Sky Meadow Country Club (6 Mountain Laurels Drive, Nashua, 888-9000, will serve a special Easter brunch on Sunday, April 9, with seatings at 11 a.m. and 2 p.m. There will be assorted breakfast pastries and breads, local quiches and freshly sliced fruits, plus an artisan salad station with assorted vegetables and dressings. Lunch items will include maple brown sugar glazed ham, roasted beef tenderloin, braised leg of lamb ragu, potato-crusted haddock, honey garlic spring chicken breast, crispy eggplant cutlets with herb-whipped ricotta and Parmesan potato gratin, while there will also be assorted cakes, pastries and gluten-free desserts. The cost is $60 for adults, $19.95 for kids under 12 and $10 for kids under 5 ($10 for non-member kids under 5). Additionally, Sky Meadow will hold a bring-your-own-basket Easter egg hunt at 10:30 a.m. for kids ages 8 and under.

St. Nicholas Greek Orthodox Church (1160 Bridge St., Manchester, is taking orders for Greek Easter dessert platters, which include six pieces each of baklava, kourambiethes (powdered sugar cookies) and koulourakia (butter cookies). Order by April 7, for pickup at the church on Friday, April 14 (Greek Easter is observed on Sunday, April 16, this year). Contact parishioner Barb George at 925-330-9966 or email to place your order.

Stonebridge Country Club (161 Gorham Pond Road, Goffstown, 497-8633, ext. 2, will serve a special Easter brunch on Sunday, April 9, with seatings at 10:30 a.m. and 12:30 p.m. Menu options will include Danishes, scrambled eggs, maple sausage, crispy home fries, cinnamon raisin French toast casseroles, roasted chicken breast in a herb cream sauce, baked haddock with a lemon cream and cracker crust, tortellini tomato pesto, mixed spring vegetables and a mini pastry table, as well as mimosa and bloody mary specials. The cost is $27 for adults, $12 for kids ages 2 to 10 and free for kids under 2. Reservations are being accepted via phone.

Tilt’n Diner (61 Laconia Road, Tilton, 286-2204, will be open during its regular business hours on Easter Sunday (from 6 a.m. to 9 p.m.), serving its daily menus with specials.

Tuscan Market (9 Via Toscana, Salem, 912-5467, is taking orders for a variety of items for Easter, including family-sized dinner packages, each serving six to eight people and featuring your choice of bone-in spiral ham, carved roasted turkey breast or boneless roast leg of lamb. A variety of specialty options are also available a la carte, like half trays of scratch-cooked lasagna, pizzagaina (quiche-like ricotta pie with Italian meats), pecorino-stuffed artichokes, risotto and sausage-stuffed bell peppers, chocolate chip ricotta pie, eight-inch carrot, chocolate or strawberry cakes, tiramisu squares and Italian Easter breads with two or three eggs. At least a two-day advance ordering notice is preferred. Pickups will be on Saturday, April 8, from 10 a.m. to 1:45 p.m.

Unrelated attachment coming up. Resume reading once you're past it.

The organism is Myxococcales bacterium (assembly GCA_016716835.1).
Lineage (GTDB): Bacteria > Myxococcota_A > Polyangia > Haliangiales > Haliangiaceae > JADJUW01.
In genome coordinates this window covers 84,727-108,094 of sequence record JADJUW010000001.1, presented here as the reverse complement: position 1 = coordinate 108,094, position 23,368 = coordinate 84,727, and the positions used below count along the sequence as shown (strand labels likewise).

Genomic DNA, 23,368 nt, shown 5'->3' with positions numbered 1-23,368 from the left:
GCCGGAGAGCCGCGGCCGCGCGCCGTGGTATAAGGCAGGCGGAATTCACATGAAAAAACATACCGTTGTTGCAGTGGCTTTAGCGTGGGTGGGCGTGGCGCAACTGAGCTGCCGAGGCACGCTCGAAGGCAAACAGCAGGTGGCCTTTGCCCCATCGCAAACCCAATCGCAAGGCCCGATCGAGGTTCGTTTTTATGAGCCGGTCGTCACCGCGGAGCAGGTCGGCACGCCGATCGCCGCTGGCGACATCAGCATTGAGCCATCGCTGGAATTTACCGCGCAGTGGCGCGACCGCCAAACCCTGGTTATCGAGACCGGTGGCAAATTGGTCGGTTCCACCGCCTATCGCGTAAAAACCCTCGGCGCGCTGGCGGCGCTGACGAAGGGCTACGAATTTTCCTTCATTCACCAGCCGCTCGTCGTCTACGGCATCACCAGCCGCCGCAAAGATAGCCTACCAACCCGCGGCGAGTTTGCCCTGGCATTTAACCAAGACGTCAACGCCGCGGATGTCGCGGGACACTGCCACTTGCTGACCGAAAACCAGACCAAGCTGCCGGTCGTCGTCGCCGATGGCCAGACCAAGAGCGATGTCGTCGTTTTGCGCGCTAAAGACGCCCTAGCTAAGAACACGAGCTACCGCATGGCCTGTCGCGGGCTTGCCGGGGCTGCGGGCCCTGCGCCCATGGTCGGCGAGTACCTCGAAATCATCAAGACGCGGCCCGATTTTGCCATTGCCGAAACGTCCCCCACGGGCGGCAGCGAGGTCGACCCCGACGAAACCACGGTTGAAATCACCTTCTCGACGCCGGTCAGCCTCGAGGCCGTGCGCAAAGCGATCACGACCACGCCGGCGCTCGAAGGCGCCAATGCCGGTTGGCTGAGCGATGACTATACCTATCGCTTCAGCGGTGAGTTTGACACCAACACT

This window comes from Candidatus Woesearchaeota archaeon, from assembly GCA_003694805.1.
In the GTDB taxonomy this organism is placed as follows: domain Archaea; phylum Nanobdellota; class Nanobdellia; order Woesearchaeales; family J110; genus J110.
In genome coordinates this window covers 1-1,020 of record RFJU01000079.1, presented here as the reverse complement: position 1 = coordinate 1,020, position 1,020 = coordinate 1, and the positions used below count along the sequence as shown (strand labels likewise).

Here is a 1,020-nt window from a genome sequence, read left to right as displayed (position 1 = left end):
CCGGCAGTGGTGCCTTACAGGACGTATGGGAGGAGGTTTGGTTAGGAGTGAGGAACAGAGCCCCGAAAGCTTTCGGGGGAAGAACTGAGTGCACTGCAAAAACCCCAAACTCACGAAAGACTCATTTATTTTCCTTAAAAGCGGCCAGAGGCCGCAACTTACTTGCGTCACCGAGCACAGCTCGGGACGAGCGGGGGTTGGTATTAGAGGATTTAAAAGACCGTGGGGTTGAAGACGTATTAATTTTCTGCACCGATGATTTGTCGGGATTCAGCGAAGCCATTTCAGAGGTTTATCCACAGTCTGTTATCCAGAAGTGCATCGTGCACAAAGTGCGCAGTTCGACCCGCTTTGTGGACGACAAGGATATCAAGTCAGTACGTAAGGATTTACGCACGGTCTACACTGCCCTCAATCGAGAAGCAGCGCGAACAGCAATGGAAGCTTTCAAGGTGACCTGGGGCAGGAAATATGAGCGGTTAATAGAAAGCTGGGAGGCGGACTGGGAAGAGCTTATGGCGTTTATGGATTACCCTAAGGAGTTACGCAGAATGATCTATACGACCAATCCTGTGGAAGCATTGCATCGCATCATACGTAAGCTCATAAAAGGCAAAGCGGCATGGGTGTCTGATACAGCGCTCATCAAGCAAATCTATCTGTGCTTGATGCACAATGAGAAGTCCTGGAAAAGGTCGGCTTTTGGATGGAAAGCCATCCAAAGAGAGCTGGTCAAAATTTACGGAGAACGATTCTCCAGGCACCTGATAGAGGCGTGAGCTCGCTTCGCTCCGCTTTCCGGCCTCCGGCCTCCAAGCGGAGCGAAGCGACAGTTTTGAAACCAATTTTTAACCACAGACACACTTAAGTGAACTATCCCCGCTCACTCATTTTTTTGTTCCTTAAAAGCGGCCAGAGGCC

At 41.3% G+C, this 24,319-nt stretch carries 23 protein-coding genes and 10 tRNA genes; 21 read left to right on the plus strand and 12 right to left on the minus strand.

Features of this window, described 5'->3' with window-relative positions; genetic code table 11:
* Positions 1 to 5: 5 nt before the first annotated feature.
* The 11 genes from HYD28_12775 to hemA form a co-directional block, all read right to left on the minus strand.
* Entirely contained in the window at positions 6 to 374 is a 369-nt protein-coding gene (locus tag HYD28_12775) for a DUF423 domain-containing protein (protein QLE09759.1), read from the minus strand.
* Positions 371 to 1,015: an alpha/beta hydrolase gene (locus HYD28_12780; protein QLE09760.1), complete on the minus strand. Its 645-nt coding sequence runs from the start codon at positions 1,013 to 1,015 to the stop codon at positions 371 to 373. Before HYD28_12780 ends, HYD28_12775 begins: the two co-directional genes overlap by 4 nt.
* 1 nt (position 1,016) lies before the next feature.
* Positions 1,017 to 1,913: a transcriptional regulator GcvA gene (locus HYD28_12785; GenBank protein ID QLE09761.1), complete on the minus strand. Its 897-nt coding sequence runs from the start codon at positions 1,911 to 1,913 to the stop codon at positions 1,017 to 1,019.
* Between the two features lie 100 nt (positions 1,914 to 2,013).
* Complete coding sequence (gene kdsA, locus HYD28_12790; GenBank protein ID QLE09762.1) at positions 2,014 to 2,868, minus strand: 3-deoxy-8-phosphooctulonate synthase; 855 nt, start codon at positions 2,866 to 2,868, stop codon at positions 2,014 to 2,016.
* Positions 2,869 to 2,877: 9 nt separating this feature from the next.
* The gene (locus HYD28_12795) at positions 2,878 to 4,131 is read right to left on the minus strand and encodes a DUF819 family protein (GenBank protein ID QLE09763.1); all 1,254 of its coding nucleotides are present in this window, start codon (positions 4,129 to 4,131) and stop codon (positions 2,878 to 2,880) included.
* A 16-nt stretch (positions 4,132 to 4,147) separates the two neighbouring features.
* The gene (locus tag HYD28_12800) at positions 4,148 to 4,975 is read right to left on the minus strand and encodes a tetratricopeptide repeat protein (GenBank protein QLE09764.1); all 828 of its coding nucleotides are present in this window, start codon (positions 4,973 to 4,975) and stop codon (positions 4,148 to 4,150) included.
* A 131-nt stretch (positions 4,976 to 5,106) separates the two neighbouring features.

Van Otis Chocolates (341 Elm St., Manchester, 627-1611, is offering pre-arranged gourmet Easter baskets available in small or large sizes and featuring items like chocolate bunnies, Evangeline’s caramel corn, chocolate-dipped Peeps, foiled Oreos, jelly beans and Easter egg foils. Most of those items are also available to order a la carte, in addition to other Easter-themed goodies, like milk or dark chocolate Swiss fudge eggs with or without pecans, dark chocolate coconut cream fudge eggs, Easter-decorated chocolate-covered Oreos, and edible baskets made with milk, dark or white chocolate and filled with foiled candies.

Ya Mas Greek Taverna & Bar (125 Bridge St., Pelham, 635-4230, will serve a special Easter brunch buffet on Sunday, April 9, starting at 11 a.m. and featuring a create-your-own omelet station, a Belgian waffle station, breakfast meats like bacon, sausage and kielbasa, and assorted cheeses, fruits, quiches, cupcakes and cookies. The cost is $29.99 for adults and $19.99 for kids. The restaurant will also hold an Easter dinner at 4 p.m., serving seasonal specials in addition to its full menu, and even has a Greek Easter celebration planned for Sunday, April 16, featuring a family-style menu of items like lemon roasted lamb, spanakopita and tiropita, Greek leek loukaniko (sausage), chicken kabobs and tsoureki (Greek Easter bread). Seatings for the April 16 celebration are available every two hours from 11 a.m. to 7 p.m. The cost is $83 for adults and $45 for kids.

Yankee Farmer’s Market (360 Route 103 E, Warner, 456-2833, is taking orders for holiday meats while supplies last, including pastured pork tenderloin roast, boneless leg of lamb and smoked ham roast. Order online for pickup the week of Easter Sunday.